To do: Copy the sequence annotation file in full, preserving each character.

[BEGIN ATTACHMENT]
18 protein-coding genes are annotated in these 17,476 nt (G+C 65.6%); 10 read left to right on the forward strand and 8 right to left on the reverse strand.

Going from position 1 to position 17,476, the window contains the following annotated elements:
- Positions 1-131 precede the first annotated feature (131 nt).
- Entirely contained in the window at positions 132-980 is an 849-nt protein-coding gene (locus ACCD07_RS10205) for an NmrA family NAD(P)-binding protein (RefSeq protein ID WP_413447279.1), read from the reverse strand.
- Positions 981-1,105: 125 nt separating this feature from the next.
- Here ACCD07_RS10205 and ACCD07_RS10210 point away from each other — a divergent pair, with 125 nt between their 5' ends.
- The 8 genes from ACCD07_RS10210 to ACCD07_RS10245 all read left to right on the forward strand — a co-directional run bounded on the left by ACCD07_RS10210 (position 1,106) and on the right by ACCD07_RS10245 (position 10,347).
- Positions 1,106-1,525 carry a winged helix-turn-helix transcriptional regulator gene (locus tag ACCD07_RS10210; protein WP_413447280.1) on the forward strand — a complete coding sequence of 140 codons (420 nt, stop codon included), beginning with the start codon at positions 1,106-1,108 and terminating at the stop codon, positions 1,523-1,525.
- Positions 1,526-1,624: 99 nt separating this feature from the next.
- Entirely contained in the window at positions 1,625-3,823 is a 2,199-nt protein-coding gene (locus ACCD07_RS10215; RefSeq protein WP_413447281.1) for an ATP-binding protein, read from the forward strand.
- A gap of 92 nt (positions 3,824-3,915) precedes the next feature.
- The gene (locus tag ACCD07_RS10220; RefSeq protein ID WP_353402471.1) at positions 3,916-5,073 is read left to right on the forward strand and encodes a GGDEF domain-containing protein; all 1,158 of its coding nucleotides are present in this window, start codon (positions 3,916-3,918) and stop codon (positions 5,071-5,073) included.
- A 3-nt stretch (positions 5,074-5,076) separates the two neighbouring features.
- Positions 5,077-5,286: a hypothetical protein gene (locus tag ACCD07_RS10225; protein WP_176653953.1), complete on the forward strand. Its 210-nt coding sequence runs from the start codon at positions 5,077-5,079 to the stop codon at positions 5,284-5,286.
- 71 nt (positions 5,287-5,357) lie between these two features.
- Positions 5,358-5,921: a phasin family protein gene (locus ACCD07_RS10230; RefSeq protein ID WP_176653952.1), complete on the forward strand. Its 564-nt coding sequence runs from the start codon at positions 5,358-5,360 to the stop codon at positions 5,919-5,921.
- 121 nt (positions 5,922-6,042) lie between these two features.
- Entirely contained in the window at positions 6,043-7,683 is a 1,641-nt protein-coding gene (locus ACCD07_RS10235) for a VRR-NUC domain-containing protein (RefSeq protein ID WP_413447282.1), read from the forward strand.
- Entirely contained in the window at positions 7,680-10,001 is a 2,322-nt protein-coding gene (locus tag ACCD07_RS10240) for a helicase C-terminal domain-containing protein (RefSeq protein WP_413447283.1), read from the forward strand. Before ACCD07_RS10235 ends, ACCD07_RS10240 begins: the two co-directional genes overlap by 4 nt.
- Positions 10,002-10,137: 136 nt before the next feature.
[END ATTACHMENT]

18 protein-coding genes are annotated in these 17,476 nt (G+C 65.6%); 10 read left to right on the forward strand and 8 right to left on the reverse strand.

Going from position 1 to position 17,476, the window contains the following annotated elements:
- Positions 1-131 precede the first annotated feature (131 nt).
- Entirely contained in the window at positions 132-980 is an 849-nt protein-coding gene (locus ACCD07_RS10205) for an NmrA family NAD(P)-binding protein (RefSeq protein ID WP_413447279.1), read from the reverse strand.
- Positions 981-1,105: 125 nt separating this feature from the next.
- Here ACCD07_RS10205 and ACCD07_RS10210 point away from each other — a divergent pair, with 125 nt between their 5' ends.
- The 8 genes from ACCD07_RS10210 to ACCD07_RS10245 all read left to right on the forward strand — a co-directional run bounded on the left by ACCD07_RS10210 (position 1,106) and on the right by ACCD07_RS10245 (position 10,347).
- Positions 1,106-1,525 carry a winged helix-turn-helix transcriptional regulator gene (locus tag ACCD07_RS10210; protein WP_413447280.1) on the forward strand — a complete coding sequence of 140 codons (420 nt, stop codon included), beginning with the start codon at positions 1,106-1,108 and terminating at the stop codon, positions 1,523-1,525.
- Positions 1,526-1,624: 99 nt separating this feature from the next.
- Entirely contained in the window at positions 1,625-3,823 is a 2,199-nt protein-coding gene (locus ACCD07_RS10215; RefSeq protein WP_413447281.1) for an ATP-binding protein, read from the forward strand.
- A gap of 92 nt (positions 3,824-3,915) precedes the next feature.
- The gene (locus tag ACCD07_RS10220; RefSeq protein ID WP_353402471.1) at positions 3,916-5,073 is read left to right on the forward strand and encodes a GGDEF domain-containing protein; all 1,158 of its coding nucleotides are present in this window, start codon (positions 3,916-3,918) and stop codon (positions 5,071-5,073) included.
- A 3-nt stretch (positions 5,074-5,076) separates the two neighbouring features.
- Positions 5,077-5,286: a hypothetical protein gene (locus tag ACCD07_RS10225; protein WP_176653953.1), complete on the forward strand. Its 210-nt coding sequence runs from the start codon at positions 5,077-5,079 to the stop codon at positions 5,284-5,286.
- 71 nt (positions 5,287-5,357) lie between these two features.
- Positions 5,358-5,921: a phasin family protein gene (locus ACCD07_RS10230; RefSeq protein ID WP_176653952.1), complete on the forward strand. Its 564-nt coding sequence runs from the start codon at positions 5,358-5,360 to the stop codon at positions 5,919-5,921.
- 121 nt (positions 5,922-6,042) lie between these two features.
- Entirely contained in the window at positions 6,043-7,683 is a 1,641-nt protein-coding gene (locus ACCD07_RS10235) for a VRR-NUC domain-containing protein (RefSeq protein ID WP_413447282.1), read from the forward strand.
- Entirely contained in the window at positions 7,680-10,001 is a 2,322-nt protein-coding gene (locus tag ACCD07_RS10240) for a helicase C-terminal domain-containing protein (RefSeq protein WP_413447283.1), read from the forward strand. Before ACCD07_RS10235 ends, ACCD07_RS10240 begins: the two co-directional genes overlap by 4 nt.
- Positions 10,002-10,137: 136 nt before the next feature.